Citizen Journalism

Valuable, Useless, Or Dangerous?

Author: Melissa Wall

Publisher: International Debate Education Assn

ISBN: 9781617700408

Category: Language Arts & Disciplines

Page: 180

View: 1117

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Using digital tools such as YouTube and Twitter, ordinary people are collecting and sharing news that might otherwise never get reported. What does this trend mean for professional journalism and, ultimately, for democracy? The chapters include examples of citizen journalism from Britain, Burma, Canada, Iran, Kenya, Palestine, Taiwan, and the United States.
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Participatory Politics and Citizen Journalism in a Networked Africa

A Connected Continent

Author: Bruce Mutsvairo

Publisher: Springer

ISBN: 1137554509

Category: Social Science

Page: 291

View: 4758

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This book investigates the role of citizen journalism in railroading social and political changes in sub-Saharan Africa. Case studies are drawn from research conducted by leading scholars from the fields of media studies, journalism, anthropology and history, who uniquely probe the real impact of technologies in driving change in Africa.
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Photojournalism and Citizen Journalism

Co-operation, Collaboration and Connectivity

Author: Stuart Allan

Publisher: Taylor & Francis

ISBN: 1351813455

Category: Social Science

Page: 356

View: 5215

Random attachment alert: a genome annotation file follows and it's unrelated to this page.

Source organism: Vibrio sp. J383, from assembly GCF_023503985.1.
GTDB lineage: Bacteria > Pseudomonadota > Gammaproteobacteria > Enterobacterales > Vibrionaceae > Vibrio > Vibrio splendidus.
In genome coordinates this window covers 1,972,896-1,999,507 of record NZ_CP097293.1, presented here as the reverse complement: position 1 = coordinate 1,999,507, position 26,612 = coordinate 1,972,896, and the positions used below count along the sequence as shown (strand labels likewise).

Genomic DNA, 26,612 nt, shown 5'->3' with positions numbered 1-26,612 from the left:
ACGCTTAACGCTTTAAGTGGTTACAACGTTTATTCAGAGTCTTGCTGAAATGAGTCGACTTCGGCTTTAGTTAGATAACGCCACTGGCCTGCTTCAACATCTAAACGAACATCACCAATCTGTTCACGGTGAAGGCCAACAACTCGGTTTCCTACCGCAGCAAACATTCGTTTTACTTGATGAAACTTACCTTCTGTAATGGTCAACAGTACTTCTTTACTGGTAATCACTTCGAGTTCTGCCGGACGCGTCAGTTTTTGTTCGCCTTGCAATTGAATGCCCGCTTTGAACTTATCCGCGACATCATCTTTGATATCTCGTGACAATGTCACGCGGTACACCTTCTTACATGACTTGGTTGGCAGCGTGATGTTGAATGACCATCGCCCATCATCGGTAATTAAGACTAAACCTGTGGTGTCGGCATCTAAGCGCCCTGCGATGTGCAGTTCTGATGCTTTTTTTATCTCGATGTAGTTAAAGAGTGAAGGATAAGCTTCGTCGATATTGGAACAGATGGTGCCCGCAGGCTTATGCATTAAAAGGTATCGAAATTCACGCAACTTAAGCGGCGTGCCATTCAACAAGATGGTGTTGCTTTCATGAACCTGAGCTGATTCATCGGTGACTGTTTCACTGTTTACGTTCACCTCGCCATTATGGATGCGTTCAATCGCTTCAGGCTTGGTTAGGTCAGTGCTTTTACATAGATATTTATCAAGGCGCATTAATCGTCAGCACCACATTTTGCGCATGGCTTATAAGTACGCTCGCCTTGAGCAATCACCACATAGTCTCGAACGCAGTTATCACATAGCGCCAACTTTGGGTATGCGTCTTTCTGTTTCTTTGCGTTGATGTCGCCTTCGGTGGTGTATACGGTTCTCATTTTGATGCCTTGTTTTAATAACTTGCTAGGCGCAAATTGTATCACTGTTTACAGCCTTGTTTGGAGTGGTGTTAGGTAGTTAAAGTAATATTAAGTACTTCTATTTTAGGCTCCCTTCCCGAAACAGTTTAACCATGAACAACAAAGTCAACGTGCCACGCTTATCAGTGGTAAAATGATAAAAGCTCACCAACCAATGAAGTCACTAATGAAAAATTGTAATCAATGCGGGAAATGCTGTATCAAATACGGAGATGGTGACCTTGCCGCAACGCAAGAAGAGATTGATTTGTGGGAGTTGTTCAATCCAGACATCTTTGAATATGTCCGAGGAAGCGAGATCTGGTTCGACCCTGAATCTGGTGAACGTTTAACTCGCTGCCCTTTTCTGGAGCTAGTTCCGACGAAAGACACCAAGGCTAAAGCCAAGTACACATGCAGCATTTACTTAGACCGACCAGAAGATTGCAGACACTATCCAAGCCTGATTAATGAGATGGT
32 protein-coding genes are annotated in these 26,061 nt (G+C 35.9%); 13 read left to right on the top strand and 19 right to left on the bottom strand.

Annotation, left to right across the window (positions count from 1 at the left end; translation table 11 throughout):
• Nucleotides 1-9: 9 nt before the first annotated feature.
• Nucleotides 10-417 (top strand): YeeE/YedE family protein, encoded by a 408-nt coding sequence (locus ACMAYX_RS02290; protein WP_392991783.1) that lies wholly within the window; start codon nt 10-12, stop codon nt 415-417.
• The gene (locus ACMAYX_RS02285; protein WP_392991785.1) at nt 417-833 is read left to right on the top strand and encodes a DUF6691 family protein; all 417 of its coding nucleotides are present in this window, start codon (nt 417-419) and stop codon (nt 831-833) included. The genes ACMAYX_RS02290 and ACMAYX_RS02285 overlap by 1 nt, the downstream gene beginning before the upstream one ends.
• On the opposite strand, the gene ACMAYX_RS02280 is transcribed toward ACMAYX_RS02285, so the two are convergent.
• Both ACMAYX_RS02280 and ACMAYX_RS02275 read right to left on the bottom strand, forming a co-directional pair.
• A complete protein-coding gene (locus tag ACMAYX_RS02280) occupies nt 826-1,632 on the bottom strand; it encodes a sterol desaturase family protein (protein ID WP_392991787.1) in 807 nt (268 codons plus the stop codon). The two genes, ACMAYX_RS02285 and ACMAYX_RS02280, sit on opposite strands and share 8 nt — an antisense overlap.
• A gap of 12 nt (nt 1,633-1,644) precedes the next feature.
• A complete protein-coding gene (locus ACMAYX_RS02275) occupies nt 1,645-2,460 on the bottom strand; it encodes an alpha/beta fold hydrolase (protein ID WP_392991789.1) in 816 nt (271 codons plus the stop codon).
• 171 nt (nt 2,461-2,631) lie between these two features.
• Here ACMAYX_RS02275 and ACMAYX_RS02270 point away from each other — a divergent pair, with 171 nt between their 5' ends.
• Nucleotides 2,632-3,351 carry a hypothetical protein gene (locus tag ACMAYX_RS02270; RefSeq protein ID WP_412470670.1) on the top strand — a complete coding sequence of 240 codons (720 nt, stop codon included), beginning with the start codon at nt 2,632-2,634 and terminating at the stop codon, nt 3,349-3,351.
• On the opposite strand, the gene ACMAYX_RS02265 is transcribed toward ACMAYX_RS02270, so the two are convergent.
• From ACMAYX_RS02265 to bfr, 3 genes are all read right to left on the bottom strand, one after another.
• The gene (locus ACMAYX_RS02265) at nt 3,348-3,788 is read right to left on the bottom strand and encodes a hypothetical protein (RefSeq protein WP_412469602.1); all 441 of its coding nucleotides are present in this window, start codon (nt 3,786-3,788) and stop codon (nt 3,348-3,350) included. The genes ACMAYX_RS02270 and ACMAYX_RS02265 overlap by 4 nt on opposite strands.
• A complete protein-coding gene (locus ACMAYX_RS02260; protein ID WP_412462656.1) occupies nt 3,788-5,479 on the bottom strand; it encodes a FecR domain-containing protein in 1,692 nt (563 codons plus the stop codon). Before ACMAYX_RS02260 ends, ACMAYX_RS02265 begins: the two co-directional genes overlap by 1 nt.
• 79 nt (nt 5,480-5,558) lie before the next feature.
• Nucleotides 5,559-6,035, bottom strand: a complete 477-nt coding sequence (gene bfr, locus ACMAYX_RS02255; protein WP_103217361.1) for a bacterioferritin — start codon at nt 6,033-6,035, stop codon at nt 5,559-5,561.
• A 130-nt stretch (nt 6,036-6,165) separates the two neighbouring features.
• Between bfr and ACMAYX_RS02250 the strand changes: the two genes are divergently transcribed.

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If everyone with a smartphone can be a citizen photojournalist, who needs professional photojournalism? This rather flippant question cuts to the heart of a set of pressing issues, where an array of impassioned voices may be heard in vigorous debate. While some of these voices are confidently predicting photojournalism's impending demise as the latest casualty of internet-driven convergence, others are heralding its dramatic rebirth, pointing to the democratisation of what was once the exclusive domain of the professional. Regardless of where one is situated in relation to these stark polarities, however, it is readily apparent that photojournalism is being decisively transformed across shifting, uneven conditions for civic participation in ways that raise important questions for journalism’s forms and practices in a digital era. This book's contributors identify and critique a range of factors currently recasting photojournalism's professional ethos, devoting particular attention to the challenges posed by the rise of citizen journalism. This book was originally published as two special issues, in Digital Journalism and Journalism Practice.
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The Information Needs of Communities

The Changing Media Landscape in a Broadband Age

Author: Steven Waldman

Publisher: N.A

ISBN: N.A

Category: Social Science

Page: 464

View: 3385

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In 2009, a bipartisan Knight Commission found that while the broadband age is enabling an information and communications renaissance, local communities in particular are being unevenly served with critical information about local issues. Soon after the Knight Commission delivered its findings, The Federal Communications Commission (FCC) initiated a working group to identify crosscurrents and trends, and make recommendations on how the information needs of communities can be met in a broadband world.Steven Waldman and the FCC Working Group on the Information Needs of Communities produced this report, addressing the rapidly changing media landscape in a broadband age. The Information Needs of Communities looks not only at the changing face of media, but also at the relevant policy and regulatory situations, including the track record of the FCC. Finally, the report offers policy suggestions to help create the best media system ever seen.
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